Protesters demonstrate against liquor ban in Miami Beach
As protesters demonstrated outside City Hall, Miami Beach commissioners on Tuesday delayed discussion of a new economic impact study that was set to throw gasoline into the fiery debate over whether Miami Beach should roll back the hours of alcohol sales at high-profile bars on Ocean Drive.
Although the question of changing last call at Ocean Drive bars is on the Nov. 7 ballot, the commission won’t discuss the study before Election Day.
The city administration commissioned the economic impact study from Florida International University to forecast what would happen if voters approve a referendum shortening the hours of alcohol sales for outdoor venues on Ocean Drive. Commissioners were scheduled to discuss the study Tuesday but deferred the item until Dec. 13 as hundreds of protesters demonstrated outside City Hall and packed the commission chambers.
Organizers said the crowd was primarily made up of employees of Ocean Drive businesses, including several from the Clevelander, wearing blue and white T-shirts that urged voters to oppose the referendum.
The crowd booed the announcement that the discussion had been postponed, and one audience member called the commission “cowards.” The large crowd left the meeting shortly after.
“Why are they keeping the voters in the dark about this very important vote that will impact the entire city?” said Ceci Velasco, interim director of the Ocean Drive Association. “To take it off the agenda is not responsible and it is a betrayal of the public trust.”
The decision to approve the $85,000 study by FIU’s Metropolitan Center came just days before the beginning of early voting and three weeks before Election Day, Nov. 7.
Bars and clubs on Ocean Drive have launched a campaign urging residents to vote down the referendum, saying it will hurt the local tourism economy. The Florida Restaurant and Lodging Federation commissioned a study that predicts a loss of $11 million in resort taxes to the city each year.
The FIU study reaches a markedly different conclusion. It estimates that the tax impact on the city would be minimal, as customers would likely just purchase alcohol in other parts of the city. The Metropolitan Center predicts a decline in sales ranging from $2.6 to $9 million and a loss of resort taxes between $51,959 and $173,198.
Commissioner Ricky Arriola said that city leaders wanted to avoid a “circus” and didn’t think the presentation would have changed the crowd’s opinion.
“The FIU study is out in the public realm. I think the FIU study was pretty self-explanatory,” Arriola said.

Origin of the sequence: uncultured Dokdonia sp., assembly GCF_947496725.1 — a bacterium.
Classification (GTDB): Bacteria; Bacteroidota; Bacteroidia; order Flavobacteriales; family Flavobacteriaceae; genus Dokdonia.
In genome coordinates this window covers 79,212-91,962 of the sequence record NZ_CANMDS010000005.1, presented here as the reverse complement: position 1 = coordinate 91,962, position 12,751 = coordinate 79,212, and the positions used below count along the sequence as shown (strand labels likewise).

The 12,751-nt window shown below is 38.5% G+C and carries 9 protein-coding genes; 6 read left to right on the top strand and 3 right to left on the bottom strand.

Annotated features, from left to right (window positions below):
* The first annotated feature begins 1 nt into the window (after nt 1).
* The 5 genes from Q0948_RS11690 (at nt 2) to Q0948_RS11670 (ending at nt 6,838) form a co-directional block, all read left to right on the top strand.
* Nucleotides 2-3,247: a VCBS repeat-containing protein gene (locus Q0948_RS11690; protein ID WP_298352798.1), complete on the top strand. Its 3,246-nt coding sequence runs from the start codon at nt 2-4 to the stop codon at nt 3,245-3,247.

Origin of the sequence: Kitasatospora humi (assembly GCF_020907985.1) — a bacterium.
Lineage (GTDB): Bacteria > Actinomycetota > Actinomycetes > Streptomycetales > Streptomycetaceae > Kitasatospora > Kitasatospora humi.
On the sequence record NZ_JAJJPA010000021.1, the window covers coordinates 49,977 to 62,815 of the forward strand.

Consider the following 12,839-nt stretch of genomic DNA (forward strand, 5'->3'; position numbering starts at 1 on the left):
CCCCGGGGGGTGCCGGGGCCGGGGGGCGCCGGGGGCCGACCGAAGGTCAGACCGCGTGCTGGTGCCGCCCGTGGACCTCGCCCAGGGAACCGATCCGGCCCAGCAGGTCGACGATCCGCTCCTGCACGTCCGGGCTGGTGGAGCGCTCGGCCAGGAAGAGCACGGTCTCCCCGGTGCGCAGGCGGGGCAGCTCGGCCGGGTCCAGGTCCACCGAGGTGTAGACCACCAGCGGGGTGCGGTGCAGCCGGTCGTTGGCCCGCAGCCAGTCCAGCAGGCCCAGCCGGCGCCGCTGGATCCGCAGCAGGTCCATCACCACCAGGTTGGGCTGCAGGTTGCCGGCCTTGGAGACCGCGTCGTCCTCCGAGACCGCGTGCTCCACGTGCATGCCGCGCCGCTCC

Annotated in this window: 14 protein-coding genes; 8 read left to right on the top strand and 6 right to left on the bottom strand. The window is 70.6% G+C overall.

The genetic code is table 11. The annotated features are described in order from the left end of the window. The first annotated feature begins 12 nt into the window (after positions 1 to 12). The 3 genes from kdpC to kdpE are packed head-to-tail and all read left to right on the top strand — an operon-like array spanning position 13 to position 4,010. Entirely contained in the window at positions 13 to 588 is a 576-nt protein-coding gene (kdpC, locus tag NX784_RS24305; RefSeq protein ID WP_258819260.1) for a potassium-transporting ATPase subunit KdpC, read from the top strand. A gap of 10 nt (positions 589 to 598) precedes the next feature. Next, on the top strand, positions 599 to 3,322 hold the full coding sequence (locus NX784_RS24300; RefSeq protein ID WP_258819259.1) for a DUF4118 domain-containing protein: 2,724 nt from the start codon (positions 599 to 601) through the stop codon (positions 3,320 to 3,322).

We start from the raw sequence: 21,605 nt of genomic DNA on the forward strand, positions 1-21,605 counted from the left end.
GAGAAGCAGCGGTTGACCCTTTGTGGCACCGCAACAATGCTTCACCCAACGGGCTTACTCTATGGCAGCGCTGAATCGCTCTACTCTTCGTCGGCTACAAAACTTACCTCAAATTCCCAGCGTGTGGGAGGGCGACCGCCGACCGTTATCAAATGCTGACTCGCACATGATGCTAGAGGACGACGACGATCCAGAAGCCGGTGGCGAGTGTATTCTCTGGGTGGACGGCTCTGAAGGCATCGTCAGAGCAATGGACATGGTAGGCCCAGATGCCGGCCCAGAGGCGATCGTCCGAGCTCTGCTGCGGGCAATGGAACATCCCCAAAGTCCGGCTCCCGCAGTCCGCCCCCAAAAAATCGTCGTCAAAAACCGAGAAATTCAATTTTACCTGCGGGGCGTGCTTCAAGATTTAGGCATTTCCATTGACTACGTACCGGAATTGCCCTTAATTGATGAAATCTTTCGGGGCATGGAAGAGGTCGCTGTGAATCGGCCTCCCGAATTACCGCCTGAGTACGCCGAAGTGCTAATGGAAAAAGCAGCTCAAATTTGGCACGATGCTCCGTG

Among the protesters was Eric Portillo, a supervisor who trains new hospitality staff at the Clevelander. He said he fears a rollback from 5 a.m. to 2 a.m. would lead to the loss of many jobs, including his. He added that guests from afar come looking for an experience on Ocean Drive that includes staying out late to have drinks in a beachside setting.
“Without that, it loses its value,” he said. “It defeats the purpose of tourism.”
The study commissioned by the restaurant association and done by Florida economist Henry Fishkind forecasts broader negative impacts across the Beach’s tourism industry.
“If implemented, the ban would result in a loss of 5,500 employees, mostly in Miami Beach at the directly affected nightclubs, and at restaurants and hotels. It is likely that some of these businesses would be forced to close because of the ban,” Fishkind wrote in an email to city leaders.
Figures presented by Mayor Philip Levine, who initially proposed the rollback, said that only about $619,000 would be lost in resort tax revenue.
The thinking behind this most recent proposal for ending alcohol sales at 2 a.m. is crime during this past Memorial Day weekend, most notably an argument over a parking spot that eventually led to two men being killed — one by a Miami Beach police officer.
Supporters of the ballot item think that reeling back the revelry on Ocean Drive will prevent similar incidents — although the Memorial Day shooting occurred away from the street and at about 10:30 p.m. Many residents also simply want to curb drunken buffoonery on Ocean Drive in the late night hours. Some see the referendum as a possible springboard to rolling back alcohol sales elsewhere in the city.
FIU’s study said that that potential reduction in crime, from 2 to 5 a.m., would be “nominal at best.”
Ocean Drive businesses also think that the 29 recommendations of a 2015 task force, including things like more lighting on side streets and heavier police presence, need more time to bear fruit before changing the hours of alcohol sales.
Carlos Valdes, a barback and bartender who works at establishments on the west side of South Beach, several blocks away from Ocean Drive, came out to support colleagues in the hospitality industry who make their living in the nightlife world.
“It’s not about partying,” he said. “It’s about us making money.”
The referendum is also opposed by the Miami Beach Fraternal Order of Police. Union president Bobby Jenkins called the effort “misguided.”
“The ordinance proposed to ban liquor sales on Ocean Drive at 2 a.m. is another example of how our City’s leadership has failed to have meaningful conversations with our law enforcement officers around the issues that are actually driving the illicit behavior and criminal activity on the strip,” Jenkins said in a statement.
The majority of candidates for mayor and commission in the upcoming election have said they will oppose the referendum. Mayoral candidate Kenneth R. Bereski II said he wasn’t fundamentally opposed but thought the scope of the item was too narrow as it only applies to some businesses on Ocean Drive. Commission candidate Mark Samuelian has declined to share his position on the measure and said he’ll respond to whatever voters decide.